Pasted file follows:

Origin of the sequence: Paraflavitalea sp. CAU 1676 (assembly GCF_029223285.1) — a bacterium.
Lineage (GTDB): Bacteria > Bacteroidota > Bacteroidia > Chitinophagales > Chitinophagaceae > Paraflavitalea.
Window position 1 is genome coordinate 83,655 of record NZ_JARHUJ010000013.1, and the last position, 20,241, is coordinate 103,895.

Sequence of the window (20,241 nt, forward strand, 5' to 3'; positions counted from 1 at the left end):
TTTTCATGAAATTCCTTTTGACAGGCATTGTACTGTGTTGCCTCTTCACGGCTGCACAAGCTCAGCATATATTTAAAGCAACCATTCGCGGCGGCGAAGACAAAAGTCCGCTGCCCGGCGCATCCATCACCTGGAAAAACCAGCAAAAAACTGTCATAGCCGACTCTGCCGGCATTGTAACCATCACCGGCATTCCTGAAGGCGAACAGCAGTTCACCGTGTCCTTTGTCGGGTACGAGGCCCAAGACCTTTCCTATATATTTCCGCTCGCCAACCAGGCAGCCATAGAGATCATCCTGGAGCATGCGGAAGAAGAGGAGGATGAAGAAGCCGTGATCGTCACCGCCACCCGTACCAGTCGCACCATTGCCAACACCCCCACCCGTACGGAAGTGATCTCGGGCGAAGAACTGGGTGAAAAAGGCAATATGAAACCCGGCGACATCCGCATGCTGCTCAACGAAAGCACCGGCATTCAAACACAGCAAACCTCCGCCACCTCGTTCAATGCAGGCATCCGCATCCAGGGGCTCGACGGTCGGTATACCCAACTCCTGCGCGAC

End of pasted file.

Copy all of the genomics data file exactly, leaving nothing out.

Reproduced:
Origin of the sequence: Paraflavitalea sp. CAU 1676 (assembly GCF_029223285.1) — a bacterium.
Lineage (GTDB): Bacteria > Bacteroidota > Bacteroidia > Chitinophagales > Chitinophagaceae > Paraflavitalea.
Window position 1 is genome coordinate 83,655 of record NZ_JARHUJ010000013.1, and the last position, 20,241, is coordinate 103,895.

Sequence of the window (20,241 nt, forward strand, 5' to 3'; positions counted from 1 at the left end):
TTTTCATGAAATTCCTTTTGACAGGCATTGTACTGTGTTGCCTCTTCACGGCTGCACAAGCTCAGCATATATTTAAAGCAACCATTCGCGGCGGCGAAGACAAAAGTCCGCTGCCCGGCGCATCCATCACCTGGAAAAACCAGCAAAAAACTGTCATAGCCGACTCTGCCGGCATTGTAACCATCACCGGCATTCCTGAAGGCGAACAGCAGTTCACCGTGTCCTTTGTCGGGTACGAGGCCCAAGACCTTTCCTATATATTTCCGCTCGCCAACCAGGCAGCCATAGAGATCATCCTGGAGCATGCGGAAGAAGAGGAGGATGAAGAAGCCGTGATCGTCACCGCCACCCGTACCAGTCGCACCATTGCCAACACCCCCACCCGTACGGAAGTGATCTCGGGCGAAGAACTGGGTGAAAAAGGCAATATGAAACCCGGCGACATCCGCATGCTGCTCAACGAAAGCACCGGCATTCAAACACAGCAAACCTCCGCCACCTCGTTCAATGCAGGCATCCGCATCCAGGGGCTCGACGGTCGGTATACCCAACTCCTGCGCGAC